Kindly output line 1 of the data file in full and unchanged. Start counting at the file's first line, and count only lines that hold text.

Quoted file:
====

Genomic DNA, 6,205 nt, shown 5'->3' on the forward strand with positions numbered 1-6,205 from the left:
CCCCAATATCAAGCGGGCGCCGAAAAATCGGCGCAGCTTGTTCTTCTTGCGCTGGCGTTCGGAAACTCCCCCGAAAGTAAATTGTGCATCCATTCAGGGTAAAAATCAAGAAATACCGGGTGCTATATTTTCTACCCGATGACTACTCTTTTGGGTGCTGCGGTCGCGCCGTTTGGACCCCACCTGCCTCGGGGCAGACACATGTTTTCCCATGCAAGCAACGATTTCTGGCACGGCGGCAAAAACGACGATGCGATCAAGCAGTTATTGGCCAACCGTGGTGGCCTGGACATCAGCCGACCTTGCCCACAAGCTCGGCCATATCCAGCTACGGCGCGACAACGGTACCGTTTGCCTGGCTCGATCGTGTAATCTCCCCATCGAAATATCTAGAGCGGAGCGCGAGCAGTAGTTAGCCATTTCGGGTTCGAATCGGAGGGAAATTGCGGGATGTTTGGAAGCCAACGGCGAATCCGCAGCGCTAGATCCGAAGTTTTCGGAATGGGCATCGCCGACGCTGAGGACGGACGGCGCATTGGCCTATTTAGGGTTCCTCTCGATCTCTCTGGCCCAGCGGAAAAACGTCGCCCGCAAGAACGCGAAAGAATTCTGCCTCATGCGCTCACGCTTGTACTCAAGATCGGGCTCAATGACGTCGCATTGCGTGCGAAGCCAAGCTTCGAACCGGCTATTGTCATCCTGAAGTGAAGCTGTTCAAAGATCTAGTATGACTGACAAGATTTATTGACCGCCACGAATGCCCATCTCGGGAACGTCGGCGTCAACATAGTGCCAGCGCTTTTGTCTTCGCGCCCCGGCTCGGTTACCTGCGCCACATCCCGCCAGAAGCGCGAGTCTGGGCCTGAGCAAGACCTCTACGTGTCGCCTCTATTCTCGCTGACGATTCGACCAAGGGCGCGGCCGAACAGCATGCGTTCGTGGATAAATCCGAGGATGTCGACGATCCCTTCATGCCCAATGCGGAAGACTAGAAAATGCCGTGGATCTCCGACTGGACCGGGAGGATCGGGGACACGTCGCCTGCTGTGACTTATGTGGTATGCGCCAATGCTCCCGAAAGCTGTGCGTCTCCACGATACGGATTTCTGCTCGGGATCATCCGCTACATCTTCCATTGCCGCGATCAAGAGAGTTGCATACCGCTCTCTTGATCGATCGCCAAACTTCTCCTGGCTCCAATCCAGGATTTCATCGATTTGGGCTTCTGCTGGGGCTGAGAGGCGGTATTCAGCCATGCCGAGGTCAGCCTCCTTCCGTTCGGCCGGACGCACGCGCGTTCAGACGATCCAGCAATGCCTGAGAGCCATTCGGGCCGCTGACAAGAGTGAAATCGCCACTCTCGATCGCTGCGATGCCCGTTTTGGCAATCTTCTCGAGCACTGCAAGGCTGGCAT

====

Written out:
Genomic DNA, 6,205 nt, shown 5'->3' on the forward strand with positions numbered 1-6,205 from the left: